Farmers learn to adapt to effects of climate Change
Farmers and Community members in the Garu Tempane and East Mamprusi districts are being trained to recognize the effects of climate change and work towards improving the situation in their communities.
The training would also help them understand climate information, future changes in climate, implications for changes in hazards and risk, possible impacts, and identify situations they can cope with and others that they have to adapt to.
Some selected community members have been trained to read rainfall figures and given rain gauges to record the figures.
Mr Romanus Gyang, Project Manager of the Climate Change Adaptation Learning Programme (ALP) under CARE International Ghana, said the farmers were being trained in their communities by ALP on pilot basis to see how such knowledge could help them meet the demands of climate change.
They are trained to adopt new and diversified agriculture and pastoralist practices that increase production and boost incomes; and to deal with extreme climate events through disaster risk reduction plans, access to financial and environmental actions.
Mr Gyang was speaking at a five-day workshop on climate information and communication in community based adaptation (CBA), organized by ALP for its staff, partners and community monitors, with representations from Ministry of Food and Agriculture (MOFA), Ghana Education Service (GES) and the Media to understand climate information and its relevance and use in CBA.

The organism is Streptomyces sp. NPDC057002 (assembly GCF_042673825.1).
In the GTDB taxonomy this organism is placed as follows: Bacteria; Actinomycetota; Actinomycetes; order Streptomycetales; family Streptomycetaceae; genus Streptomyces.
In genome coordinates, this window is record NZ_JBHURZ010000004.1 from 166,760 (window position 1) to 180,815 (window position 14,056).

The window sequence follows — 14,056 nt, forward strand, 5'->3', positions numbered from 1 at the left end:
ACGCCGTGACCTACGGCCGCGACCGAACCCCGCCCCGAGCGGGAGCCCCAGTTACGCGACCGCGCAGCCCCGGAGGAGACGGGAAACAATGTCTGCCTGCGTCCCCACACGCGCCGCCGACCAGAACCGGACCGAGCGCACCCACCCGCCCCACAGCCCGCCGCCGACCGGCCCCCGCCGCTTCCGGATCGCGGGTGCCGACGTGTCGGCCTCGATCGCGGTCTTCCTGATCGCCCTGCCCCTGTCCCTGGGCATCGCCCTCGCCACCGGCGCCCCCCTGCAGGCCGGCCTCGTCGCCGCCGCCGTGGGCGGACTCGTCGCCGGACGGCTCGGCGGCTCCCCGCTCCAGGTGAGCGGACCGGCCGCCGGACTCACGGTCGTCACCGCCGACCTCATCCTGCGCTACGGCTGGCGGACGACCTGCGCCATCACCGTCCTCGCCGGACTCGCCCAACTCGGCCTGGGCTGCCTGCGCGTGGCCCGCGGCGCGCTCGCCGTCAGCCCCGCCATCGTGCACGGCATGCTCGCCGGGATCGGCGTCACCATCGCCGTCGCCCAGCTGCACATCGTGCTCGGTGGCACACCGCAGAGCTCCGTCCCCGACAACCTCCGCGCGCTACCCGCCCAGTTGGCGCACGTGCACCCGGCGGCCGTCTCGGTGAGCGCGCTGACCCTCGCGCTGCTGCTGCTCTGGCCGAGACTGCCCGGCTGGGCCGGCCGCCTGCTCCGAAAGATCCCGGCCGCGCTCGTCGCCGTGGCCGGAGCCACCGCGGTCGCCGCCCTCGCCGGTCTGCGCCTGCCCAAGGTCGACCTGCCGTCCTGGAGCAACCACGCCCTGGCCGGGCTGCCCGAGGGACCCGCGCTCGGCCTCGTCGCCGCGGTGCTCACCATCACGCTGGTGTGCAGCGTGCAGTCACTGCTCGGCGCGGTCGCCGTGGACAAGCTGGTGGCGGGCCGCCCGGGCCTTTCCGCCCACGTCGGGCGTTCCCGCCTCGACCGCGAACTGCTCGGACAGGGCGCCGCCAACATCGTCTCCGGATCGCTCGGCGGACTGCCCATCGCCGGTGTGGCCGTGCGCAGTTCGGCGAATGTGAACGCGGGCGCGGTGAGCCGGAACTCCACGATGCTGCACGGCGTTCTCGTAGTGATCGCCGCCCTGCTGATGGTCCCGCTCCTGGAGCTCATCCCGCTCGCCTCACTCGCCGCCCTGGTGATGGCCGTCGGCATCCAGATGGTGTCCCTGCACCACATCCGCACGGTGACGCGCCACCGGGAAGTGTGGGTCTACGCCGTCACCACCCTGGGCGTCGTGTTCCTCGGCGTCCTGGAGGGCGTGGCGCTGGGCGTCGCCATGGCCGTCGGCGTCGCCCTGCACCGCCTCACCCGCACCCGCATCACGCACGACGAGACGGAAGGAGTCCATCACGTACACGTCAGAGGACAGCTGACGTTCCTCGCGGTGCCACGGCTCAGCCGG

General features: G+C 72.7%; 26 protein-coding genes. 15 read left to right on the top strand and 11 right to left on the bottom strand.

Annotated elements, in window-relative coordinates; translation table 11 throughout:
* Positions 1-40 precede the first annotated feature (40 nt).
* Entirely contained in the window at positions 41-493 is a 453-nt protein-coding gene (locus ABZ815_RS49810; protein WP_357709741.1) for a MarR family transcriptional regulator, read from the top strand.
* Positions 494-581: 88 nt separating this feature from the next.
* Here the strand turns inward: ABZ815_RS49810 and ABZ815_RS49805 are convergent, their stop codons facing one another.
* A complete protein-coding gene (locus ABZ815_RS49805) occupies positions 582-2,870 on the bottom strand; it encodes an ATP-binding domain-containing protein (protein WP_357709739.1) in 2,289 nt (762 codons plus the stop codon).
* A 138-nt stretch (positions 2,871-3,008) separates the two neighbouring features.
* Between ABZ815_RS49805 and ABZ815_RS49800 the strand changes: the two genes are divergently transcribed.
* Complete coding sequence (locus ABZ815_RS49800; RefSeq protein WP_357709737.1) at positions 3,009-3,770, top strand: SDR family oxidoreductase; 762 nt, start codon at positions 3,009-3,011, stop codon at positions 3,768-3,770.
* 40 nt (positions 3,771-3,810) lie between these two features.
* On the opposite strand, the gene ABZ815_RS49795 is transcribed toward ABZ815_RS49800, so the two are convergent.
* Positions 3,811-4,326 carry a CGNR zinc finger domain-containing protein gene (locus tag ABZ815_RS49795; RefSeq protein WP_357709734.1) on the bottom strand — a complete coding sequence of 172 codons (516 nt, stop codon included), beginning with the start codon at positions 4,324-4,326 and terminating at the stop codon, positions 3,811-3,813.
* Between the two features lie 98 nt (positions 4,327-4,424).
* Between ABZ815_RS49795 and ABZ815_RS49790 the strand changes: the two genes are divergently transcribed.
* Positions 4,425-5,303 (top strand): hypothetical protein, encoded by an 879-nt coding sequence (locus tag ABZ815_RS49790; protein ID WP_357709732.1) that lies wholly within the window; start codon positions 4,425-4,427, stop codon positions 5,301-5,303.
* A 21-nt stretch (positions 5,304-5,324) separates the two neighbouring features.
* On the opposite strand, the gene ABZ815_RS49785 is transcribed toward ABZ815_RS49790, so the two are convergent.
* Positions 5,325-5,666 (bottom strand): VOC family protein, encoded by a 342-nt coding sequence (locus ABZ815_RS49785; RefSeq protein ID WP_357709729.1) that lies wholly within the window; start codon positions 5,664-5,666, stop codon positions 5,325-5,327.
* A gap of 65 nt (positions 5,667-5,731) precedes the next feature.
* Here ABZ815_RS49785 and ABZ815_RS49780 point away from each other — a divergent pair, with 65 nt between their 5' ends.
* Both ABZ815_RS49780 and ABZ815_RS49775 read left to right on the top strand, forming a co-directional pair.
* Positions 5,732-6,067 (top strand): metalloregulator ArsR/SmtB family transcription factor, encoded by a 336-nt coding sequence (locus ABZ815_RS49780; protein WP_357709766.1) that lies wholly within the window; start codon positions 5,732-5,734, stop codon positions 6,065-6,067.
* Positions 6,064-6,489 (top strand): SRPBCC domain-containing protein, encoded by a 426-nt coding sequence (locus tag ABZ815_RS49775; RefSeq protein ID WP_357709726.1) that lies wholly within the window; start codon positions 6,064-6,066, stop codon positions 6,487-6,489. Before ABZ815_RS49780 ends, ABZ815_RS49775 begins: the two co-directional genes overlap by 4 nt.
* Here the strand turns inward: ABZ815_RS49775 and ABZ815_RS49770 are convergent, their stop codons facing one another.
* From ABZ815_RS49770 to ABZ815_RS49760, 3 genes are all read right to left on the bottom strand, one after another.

It was aimed at bringing participants to a common understanding of climate change, common concepts in adaptation to climate change, CBA and terms in climate information.
The participants were taken through topics such as what causes climate change, responses to climate change adaptation and mitigation, key concepts in climate change, sources of climate information and basic past data analysis and interpretation and its relevance to CBA, among others.
Mr Gyang called on communities to take the initiative not to burn their farms and the vegetation, but to rather find ways to improve the environment. He cited many examples of communities in the upper East Regions where the chiefs and people took decisions not to cut trees or start bushfire.
Ms Maurine Ambani, Climate Science and communication Officer, who was a resource person at the workshop, advised the ALP trained community monitors and other persons who take data on rainfall figures to ensure that they recorded good and accurate data, saying wrong figures would influence decisions and plans adversely.
“Wrong rainfall figures for example will inform farmers to sow early maturing varieties when in actual fact, the late maturing variety could have been better”, she added.
The participants had earlier on discussed the opinion of the elderly farmers in their communities and said they predicted good rains and good harvest for this year because of the severe and prolonged harmattan period.
They also talked about the early flowering of the ‘sibisibi’ tree, an indigenous fruit tree that grows in the North, saying, that signified early rains and early sowing that could be in April, whereas late sowing period was usually in late May.
They further discussed indigenous ways of predicting rains, when the rainy season is expected to start, its patterns and how long it will last. They said the migration of some birds, the intensity of mating of guinea fowls and when they start laying eggs, insects and some butterflies that lay eggs at certain times and the flowering of some local fruit trees, all told when the rains would start and how it would fare.
They, however, agreed that “It is no longer perfect but it works to some extent”.**